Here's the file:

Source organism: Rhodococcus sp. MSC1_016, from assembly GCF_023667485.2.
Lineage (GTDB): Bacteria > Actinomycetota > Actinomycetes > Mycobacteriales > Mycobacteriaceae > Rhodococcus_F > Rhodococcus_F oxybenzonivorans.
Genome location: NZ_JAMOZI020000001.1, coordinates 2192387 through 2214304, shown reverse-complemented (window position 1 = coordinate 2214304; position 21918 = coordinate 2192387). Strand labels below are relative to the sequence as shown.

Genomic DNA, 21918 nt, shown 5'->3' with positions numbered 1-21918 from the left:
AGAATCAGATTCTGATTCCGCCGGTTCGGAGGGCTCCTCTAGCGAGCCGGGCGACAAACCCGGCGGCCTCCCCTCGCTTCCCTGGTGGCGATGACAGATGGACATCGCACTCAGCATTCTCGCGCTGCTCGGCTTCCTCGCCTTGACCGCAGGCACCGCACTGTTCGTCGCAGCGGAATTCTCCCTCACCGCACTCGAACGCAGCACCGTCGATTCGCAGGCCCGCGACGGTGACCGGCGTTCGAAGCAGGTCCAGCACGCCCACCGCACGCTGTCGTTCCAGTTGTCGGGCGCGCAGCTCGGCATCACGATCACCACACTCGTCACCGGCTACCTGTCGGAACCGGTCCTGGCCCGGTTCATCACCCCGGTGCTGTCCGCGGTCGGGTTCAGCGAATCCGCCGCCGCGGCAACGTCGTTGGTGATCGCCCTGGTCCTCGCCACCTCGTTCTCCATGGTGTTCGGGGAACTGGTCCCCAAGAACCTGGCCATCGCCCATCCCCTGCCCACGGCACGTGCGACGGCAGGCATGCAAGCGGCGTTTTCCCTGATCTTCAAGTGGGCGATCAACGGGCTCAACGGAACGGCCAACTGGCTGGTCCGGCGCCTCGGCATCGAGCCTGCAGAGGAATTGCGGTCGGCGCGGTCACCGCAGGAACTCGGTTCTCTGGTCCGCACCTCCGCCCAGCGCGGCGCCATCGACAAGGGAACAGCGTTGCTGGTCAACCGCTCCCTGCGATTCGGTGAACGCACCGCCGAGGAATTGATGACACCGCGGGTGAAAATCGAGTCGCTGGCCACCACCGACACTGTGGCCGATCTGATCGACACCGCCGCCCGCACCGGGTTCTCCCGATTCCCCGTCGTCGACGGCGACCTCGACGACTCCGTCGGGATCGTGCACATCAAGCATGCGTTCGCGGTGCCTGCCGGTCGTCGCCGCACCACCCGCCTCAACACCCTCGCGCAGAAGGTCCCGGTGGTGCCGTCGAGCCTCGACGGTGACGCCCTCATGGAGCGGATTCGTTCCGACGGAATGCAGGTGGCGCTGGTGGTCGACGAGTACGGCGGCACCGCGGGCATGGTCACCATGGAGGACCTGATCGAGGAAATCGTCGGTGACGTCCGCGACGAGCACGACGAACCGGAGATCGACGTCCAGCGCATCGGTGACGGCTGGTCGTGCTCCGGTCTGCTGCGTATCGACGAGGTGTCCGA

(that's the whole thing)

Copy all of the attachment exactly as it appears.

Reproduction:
Source organism: Rhodococcus sp. MSC1_016, from assembly GCF_023667485.2.
Lineage (GTDB): Bacteria > Actinomycetota > Actinomycetes > Mycobacteriales > Mycobacteriaceae > Rhodococcus_F > Rhodococcus_F oxybenzonivorans.
Genome location: NZ_JAMOZI020000001.1, coordinates 2192387 through 2214304, shown reverse-complemented (window position 1 = coordinate 2214304; position 21918 = coordinate 2192387). Strand labels below are relative to the sequence as shown.

Genomic DNA, 21918 nt, shown 5'->3' with positions numbered 1-21918 from the left:
AGAATCAGATTCTGATTCCGCCGGTTCGGAGGGCTCCTCTAGCGAGCCGGGCGACAAACCCGGCGGCCTCCCCTCGCTTCCCTGGTGGCGATGACAGATGGACATCGCACTCAGCATTCTCGCGCTGCTCGGCTTCCTCGCCTTGACCGCAGGCACCGCACTGTTCGTCGCAGCGGAATTCTCCCTCACCGCACTCGAACGCAGCACCGTCGATTCGCAGGCCCGCGACGGTGACCGGCGTTCGAAGCAGGTCCAGCACGCCCACCGCACGCTGTCGTTCCAGTTGTCGGGCGCGCAGCTCGGCATCACGATCACCACACTCGTCACCGGCTACCTGTCGGAACCGGTCCTGGCCCGGTTCATCACCCCGGTGCTGTCCGCGGTCGGGTTCAGCGAATCCGCCGCCGCGGCAACGTCGTTGGTGATCGCCCTGGTCCTCGCCACCTCGTTCTCCATGGTGTTCGGGGAACTGGTCCCCAAGAACCTGGCCATCGCCCATCCCCTGCCCACGGCACGTGCGACGGCAGGCATGCAAGCGGCGTTTTCCCTGATCTTCAAGTGGGCGATCAACGGGCTCAACGGAACGGCCAACTGGCTGGTCCGGCGCCTCGGCATCGAGCCTGCAGAGGAATTGCGGTCGGCGCGGTCACCGCAGGAACTCGGTTCTCTGGTCCGCACCTCCGCCCAGCGCGGCGCCATCGACAAGGGAACAGCGTTGCTGGTCAACCGCTCCCTGCGATTCGGTGAACGCACCGCCGAGGAATTGATGACACCGCGGGTGAAAATCGAGTCGCTGGCCACCACCGACACTGTGGCCGATCTGATCGACACCGCCGCCCGCACCGGGTTCTCCCGATTCCCCGTCGTCGACGGCGACCTCGACGACTCCGTCGGGATCGTGCACATCAAGCATGCGTTCGCGGTGCCTGCCGGTCGTCGCCGCACCACCCGCCTCAACACCCTCGCGCAGAAGGTCCCGGTGGTGCCGTCGAGCCTCGACGGTGACGCCCTCATGGAGCGGATTCGTTCCGACGGAATGCAGGTGGCGCTGGTGGTCGACGAGTACGGCGGCACCGCGGGCATGGTCACCATGGAGGACCTGATCGAGGAAATCGTCGGTGACGTCCGCGACGAGCACGACGAACCGGAGATCGACGTCCAGCGCATCGGTGACGGCTGGTCGTGCTCCGGTCTGCTGCGTATCGACGAGGTGTCCGA